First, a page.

Childcare Cost Puts Job in Doubt

Jasmine and Jeremy Hughes are thrilled to be adding a son to their family.

The couple are happily making plans for the little boy’s arrival on or around Feb. 24.

“I know I’m not due for a few months, but we’re trying to get everything set in stone so it’s not so last minute,” Jasmine Hughes said.

One issue that has proven difficult has been finding childcare in Salina.

Because of that, the mom-to-be’s future as a teller at the Ohio branch of The Bank of Tescott, is in doubt.

“I don’t have any family here and my husband’s family is not very local. We really don’t have any support here as far as childcare,” she said. “We did have somebody, but just learned she’s leaving the state. It’s been stressful finding someone trustworthy and affordable.”

Thanks to “long waiting lists,” daycare centers are not an option, either.

With Jeremy Hughes eyeing a career as a truck driver, Jasmine’s only option, without daycare services, is being a stay-at-home mom.

“I would really hate to leave the bank,” she said. “I want to grow my career here.”

At least one other “awesome employee” at The Bank of Tescott recently had to leave last year for the same reason, said Mark Galloway, employee engagement specialist with the bank.

“She had to make a hard decision and chose her family over a career path,” he said. “It’s not unusual, just unfortunate. She had to quit because she had no other options.”

Those examples are part of what prompted The Bank of Tescott to join eight other Salina businesses to lead the Salina version of a nationwide effort dubbed the “Best Day Ever.”

A social media influencer, Charlie Rocket, traveling in an RV dubbed the “Dream Machine,” is visiting folks with specific needs to “make dreams come true,” Galloway said. “We just decided to take a different spin on it and make it more relevant for our communities. Our dream is accessible childcare. Everybody we asked, just said ‘heck yeah, we’ll partner with this.’ ”

Starting at 8:30 a.m. Friday, a group from the local companies will be wearing superhero capes and “delivering gift baskets and monetary gifts to 12 licensed childcare centers and approximately 40 licensed in-home childcare providers (in Saline County and northern McPherson County) to shower them with appreciation and encouragement and let them know that we support them, we recognize the challenges they are facing, and we’re doing our best to find a solution to this critical issue,”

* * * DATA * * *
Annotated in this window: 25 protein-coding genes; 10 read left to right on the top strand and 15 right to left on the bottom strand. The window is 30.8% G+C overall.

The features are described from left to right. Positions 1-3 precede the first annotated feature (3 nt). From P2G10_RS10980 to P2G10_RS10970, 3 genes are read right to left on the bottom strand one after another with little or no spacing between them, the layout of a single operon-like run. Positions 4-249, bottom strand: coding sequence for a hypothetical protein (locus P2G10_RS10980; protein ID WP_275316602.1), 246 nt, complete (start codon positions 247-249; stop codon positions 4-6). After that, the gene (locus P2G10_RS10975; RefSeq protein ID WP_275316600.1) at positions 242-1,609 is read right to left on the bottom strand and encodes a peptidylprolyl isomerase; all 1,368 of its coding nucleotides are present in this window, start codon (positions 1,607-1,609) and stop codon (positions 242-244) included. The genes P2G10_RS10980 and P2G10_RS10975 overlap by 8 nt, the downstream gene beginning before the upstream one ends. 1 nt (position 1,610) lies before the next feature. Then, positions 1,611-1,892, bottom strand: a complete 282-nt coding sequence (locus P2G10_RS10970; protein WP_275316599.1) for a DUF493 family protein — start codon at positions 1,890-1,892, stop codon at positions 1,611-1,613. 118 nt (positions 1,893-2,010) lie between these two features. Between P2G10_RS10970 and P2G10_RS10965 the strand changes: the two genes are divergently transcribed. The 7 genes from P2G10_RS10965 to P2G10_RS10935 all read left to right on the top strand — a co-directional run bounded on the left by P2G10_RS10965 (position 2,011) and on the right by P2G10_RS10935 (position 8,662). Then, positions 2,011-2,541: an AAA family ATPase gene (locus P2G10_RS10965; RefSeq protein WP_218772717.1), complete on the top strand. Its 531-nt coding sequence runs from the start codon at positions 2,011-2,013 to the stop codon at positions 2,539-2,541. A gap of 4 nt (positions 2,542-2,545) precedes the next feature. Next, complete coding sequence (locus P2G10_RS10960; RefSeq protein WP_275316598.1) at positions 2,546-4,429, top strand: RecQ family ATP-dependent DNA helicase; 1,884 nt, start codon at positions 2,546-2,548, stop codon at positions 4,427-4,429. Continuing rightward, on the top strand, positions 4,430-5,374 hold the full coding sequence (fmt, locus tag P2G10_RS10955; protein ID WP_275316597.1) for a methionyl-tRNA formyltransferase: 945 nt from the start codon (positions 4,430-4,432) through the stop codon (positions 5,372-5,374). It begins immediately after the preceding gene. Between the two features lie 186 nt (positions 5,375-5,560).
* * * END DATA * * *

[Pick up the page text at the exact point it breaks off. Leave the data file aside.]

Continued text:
The local event is aimed at raising awareness to the childcare crisis. The monetary gifts cover the wage gap between the average pay of $11 an hour and $15 an hour, the living wage in Saline County, he said, citing information from the Salina Area Chamber of Commerce.

“It represents, symbolically, the lost wages for a day,” Galloway said. “We’re going to be visiting all of these places.”

The local volunteers’ ultimate goal is to encourage giving to the drive to raise half a million dollars a year for the Salina Early Childhood Initiative Fund “to raise money that can be distributed right now,” he said, “while endowment funds are being raised.”

The endowment drive is to raise up to $12 million to permanently cover costs, buy raising dividends to fill wage voids.

“The Salina business community is not large enough to raise enough large six-figure donations to fill that endowment,” Galloway said. “It’s going to take the whole community. This is more than a government solution. It’s really for all of us to voluntarily chip in, solve a problem and possibly prevent mill levy and sales tax increases as a result.”

The Salina “Best Day Ever” event “is separate from and complementary to what Claire (Ludes, United Way executive director) is doing,” he said. “We’re trying to push some momentum in that direction.”